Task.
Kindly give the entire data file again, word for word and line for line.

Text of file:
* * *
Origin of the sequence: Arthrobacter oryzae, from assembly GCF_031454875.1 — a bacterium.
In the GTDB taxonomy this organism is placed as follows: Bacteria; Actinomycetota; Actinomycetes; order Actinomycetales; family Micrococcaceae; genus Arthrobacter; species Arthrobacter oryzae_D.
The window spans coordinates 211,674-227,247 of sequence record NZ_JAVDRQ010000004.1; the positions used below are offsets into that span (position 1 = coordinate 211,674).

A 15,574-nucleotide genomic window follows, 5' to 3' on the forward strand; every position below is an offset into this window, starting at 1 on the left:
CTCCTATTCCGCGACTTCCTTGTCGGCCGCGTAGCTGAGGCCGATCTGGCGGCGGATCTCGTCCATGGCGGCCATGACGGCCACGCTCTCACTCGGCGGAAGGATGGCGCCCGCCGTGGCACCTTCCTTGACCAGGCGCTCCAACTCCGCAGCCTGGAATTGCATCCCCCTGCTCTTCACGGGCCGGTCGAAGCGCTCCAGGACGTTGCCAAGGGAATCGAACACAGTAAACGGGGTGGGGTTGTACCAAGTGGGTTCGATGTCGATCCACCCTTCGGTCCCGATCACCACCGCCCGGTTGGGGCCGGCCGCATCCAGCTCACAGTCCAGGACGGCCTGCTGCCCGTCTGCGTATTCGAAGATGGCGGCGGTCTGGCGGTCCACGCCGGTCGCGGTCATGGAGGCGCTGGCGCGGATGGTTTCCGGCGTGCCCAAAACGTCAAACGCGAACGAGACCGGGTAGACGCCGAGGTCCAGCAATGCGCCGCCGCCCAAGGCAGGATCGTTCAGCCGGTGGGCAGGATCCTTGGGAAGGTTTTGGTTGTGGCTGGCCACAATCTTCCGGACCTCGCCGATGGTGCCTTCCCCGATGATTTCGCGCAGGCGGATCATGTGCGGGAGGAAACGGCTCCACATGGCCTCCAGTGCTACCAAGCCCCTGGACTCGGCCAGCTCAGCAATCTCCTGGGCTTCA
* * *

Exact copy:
Origin of the sequence: Arthrobacter oryzae, from assembly GCF_031454875.1 — a bacterium.
In the GTDB taxonomy this organism is placed as follows: Bacteria; Actinomycetota; Actinomycetes; order Actinomycetales; family Micrococcaceae; genus Arthrobacter; species Arthrobacter oryzae_D.
The window spans coordinates 211,674-227,247 of sequence record NZ_JAVDRQ010000004.1; the positions used below are offsets into that span (position 1 = coordinate 211,674).

A 15,574-nucleotide genomic window follows, 5' to 3' on the forward strand; every position below is an offset into this window, starting at 1 on the left:
CTCCTATTCCGCGACTTCCTTGTCGGCCGCGTAGCTGAGGCCGATCTGGCGGCGGATCTCGTCCATGGCGGCCATGACGGCCACGCTCTCACTCGGCGGAAGGATGGCGCCCGCCGTGGCACCTTCCTTGACCAGGCGCTCCAACTCCGCAGCCTGGAATTGCATCCCCCTGCTCTTCACGGGCCGGTCGAAGCGCTCCAGGACGTTGCCAAGGGAATCGAACACAGTAAACGGGGTGGGGTTGTACCAAGTGGGTTCGATGTCGATCCACCCTTCGGTCCCGATCACCACCGCCCGGTTGGGGCCGGCCGCATCCAGCTCACAGTCCAGGACGGCCTGCTGCCCGTCTGCGTATTCGAAGATGGCGGCGGTCTGGCGGTCCACGCCGGTCGCGGTCATGGAGGCGCTGGCGCGGATGGTTTCCGGCGTGCCCAAAACGTCAAACGCGAACGAGACCGGGTAGACGCCGAGGTCCAGCAATGCGCCGCCGCCCAAGGCAGGATCGTTCAGCCGGTGGGCAGGATCCTTGGGAAGGTTTTGGTTGTGGCTGGCCACAATCTTCCGGACCTCGCCGATGGTGCCTTCCCCGATGATTTCGCGCAGGCGGATCATGTGCGGGAGGAAACGGCTCCACATGGCCTCCAGTGCTACCAAGCCCCTGGACTCGGCCAGCTCAGCAATCTCCTGGGCTTCA